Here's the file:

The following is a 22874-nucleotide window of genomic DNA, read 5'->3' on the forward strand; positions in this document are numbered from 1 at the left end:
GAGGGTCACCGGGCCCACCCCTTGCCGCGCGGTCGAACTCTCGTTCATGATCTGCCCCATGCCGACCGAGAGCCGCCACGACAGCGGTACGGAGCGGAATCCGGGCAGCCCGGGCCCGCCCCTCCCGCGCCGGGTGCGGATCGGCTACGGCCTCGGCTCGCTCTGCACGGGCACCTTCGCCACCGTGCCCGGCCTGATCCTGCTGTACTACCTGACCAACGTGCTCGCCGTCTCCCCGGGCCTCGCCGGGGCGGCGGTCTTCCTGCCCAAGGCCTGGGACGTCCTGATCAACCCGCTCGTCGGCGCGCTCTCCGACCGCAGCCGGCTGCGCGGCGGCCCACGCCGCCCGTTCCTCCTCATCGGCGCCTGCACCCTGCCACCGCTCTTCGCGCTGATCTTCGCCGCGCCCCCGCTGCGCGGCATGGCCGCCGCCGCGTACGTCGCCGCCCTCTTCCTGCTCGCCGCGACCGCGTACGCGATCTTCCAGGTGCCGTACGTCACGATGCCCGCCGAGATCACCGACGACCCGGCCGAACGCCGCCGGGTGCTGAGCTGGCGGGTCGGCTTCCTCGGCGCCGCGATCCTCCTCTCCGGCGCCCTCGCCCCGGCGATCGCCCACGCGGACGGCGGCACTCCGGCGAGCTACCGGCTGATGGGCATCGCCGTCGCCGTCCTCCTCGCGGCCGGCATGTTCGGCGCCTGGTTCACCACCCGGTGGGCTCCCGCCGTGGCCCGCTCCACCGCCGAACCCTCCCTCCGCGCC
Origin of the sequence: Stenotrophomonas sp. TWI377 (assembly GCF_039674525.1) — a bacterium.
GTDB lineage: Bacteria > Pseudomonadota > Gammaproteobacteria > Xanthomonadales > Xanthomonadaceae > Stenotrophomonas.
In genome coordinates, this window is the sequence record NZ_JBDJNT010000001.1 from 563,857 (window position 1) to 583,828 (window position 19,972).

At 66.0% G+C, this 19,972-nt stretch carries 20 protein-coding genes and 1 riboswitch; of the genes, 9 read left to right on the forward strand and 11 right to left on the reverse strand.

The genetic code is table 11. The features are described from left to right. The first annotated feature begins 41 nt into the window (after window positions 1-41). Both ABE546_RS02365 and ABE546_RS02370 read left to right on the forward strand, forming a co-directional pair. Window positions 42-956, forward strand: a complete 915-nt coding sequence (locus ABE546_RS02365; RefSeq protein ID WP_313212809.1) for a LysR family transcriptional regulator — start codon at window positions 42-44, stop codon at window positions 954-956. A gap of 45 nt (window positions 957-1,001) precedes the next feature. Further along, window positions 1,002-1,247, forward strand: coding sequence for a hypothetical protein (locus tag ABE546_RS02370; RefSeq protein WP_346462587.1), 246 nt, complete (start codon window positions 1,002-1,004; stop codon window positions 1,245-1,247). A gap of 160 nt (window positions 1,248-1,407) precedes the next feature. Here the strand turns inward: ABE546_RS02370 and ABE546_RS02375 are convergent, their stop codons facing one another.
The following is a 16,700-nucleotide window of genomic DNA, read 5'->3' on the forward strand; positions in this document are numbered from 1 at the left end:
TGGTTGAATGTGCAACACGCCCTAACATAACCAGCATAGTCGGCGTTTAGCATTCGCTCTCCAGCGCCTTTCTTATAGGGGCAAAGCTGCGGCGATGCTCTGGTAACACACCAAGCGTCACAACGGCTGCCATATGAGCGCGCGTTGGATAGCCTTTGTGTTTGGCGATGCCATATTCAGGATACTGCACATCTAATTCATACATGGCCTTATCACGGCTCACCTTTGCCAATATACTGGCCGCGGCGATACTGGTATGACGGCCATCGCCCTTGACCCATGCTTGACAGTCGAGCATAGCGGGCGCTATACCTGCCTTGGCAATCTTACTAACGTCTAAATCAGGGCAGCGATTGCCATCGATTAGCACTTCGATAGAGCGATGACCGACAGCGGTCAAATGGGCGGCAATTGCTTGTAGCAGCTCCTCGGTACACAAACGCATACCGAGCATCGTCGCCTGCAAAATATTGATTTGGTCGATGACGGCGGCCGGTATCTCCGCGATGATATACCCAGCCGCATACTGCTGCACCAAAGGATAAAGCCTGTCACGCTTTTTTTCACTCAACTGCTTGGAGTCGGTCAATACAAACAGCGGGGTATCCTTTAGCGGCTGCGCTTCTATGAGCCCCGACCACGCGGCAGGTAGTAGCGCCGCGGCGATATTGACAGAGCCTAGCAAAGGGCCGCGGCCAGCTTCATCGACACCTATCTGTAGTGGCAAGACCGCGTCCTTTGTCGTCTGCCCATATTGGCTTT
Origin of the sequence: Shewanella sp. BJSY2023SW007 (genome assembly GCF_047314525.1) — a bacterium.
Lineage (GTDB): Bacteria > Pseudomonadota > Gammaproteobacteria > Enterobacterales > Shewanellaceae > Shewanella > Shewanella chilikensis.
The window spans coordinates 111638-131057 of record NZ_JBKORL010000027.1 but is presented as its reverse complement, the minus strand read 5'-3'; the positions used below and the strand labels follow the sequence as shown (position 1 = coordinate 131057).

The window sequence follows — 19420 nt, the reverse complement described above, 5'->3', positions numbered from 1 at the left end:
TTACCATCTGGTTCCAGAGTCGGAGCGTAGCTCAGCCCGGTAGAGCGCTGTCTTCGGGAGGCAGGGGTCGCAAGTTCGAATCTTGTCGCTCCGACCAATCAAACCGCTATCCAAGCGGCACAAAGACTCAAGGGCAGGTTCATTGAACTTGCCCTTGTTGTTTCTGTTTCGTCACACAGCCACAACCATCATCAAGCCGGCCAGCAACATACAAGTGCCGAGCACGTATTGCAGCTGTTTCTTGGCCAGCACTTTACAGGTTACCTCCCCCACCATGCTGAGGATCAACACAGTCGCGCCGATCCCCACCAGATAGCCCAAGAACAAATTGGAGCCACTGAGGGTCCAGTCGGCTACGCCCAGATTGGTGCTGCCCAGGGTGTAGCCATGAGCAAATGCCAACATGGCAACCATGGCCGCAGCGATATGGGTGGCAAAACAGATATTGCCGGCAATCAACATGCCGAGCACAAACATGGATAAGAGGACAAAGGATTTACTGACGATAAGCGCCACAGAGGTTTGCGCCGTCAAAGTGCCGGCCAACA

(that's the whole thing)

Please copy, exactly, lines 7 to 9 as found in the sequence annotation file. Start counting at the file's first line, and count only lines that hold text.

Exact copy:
The genetic code is table 11. The features are described from left to right. The first annotated feature begins 41 nt into the window (after window positions 1-41). Both ABE546_RS02365 and ABE546_RS02370 read left to right on the forward strand, forming a co-directional pair. Window positions 42-956, forward strand: a complete 915-nt coding sequence (locus ABE546_RS02365; RefSeq protein ID WP_313212809.1) for a LysR family transcriptional regulator — start codon at window positions 42-44, stop codon at window positions 954-956. A gap of 45 nt (window positions 957-1,001) precedes the next feature. Further along, window positions 1,002-1,247, forward strand: coding sequence for a hypothetical protein (locus tag ABE546_RS02370; RefSeq protein WP_346462587.1), 246 nt, complete (start codon window positions 1,002-1,004; stop codon window positions 1,245-1,247). A gap of 160 nt (window positions 1,248-1,407) precedes the next feature. Here the strand turns inward: ABE546_RS02370 and ABE546_RS02375 are convergent, their stop codons facing one another.
The following is a 16,700-nucleotide window of genomic DNA, read 5'->3' on the forward strand; positions in this document are numbered from 1 at the left end:
TGGTTGAATGTGCAACACGCCCTAACATAACCAGCATAGTCGGCGTTTAGCATTCGCTCTCCAGCGCCTTTCTTATAGGGGCAAAGCTGCGGCGATGCTCTGGTAACACACCAAGCGTCACAACGGCTGCCATATGAGCGCGCGTTGGATAGCCTTTGTGTTTGGCGATGCCATATTCAGGATACTGCACATCTAATTCATACATGGCCTTATCACGGCTCACCTTTGCCAATATACTGGCCGCGGCGATACTGGTATGACGGCCATCGCCCTTGACCCATGCTTGACAGTCGAGCATAGCGGGCGCTATACCTGCCTTGGCAATCTTACTAACGTCTAAATCAGGGCAGCGATTGCCATCGATTAGCACTTCGATAGAGCGATGACCGACAGCGGTCAAATGGGCGGCAATTGCTTGTAGCAGCTCCTCGGTACACAAACGCATACCGAGCATCGTCGCCTGCAAAATATTGATTTGGTCGATGACGGCGGCCGGTATCTCCGCGATGATATACCCAGCCGCATACTGCTGCACCAAAGGATAAAGCCTGTCACGCTTTTTTTCACTCAACTGCTTGGAGTCGGTCAATACAAACAGCGGGGTATCCTTTAGCGGCTGCGCTTCTATGAGCCCCGACCACGCGGCAGGTAGTAGCGCCGCGGCGATATTGACAGAGCCTAGCAAAGGGCCGCGGCCAGCTTCATCGACACCTATCTGTAGTGGCAAGACCGCGTCCTTTGTCGTCTGCCCATATTGGCTTT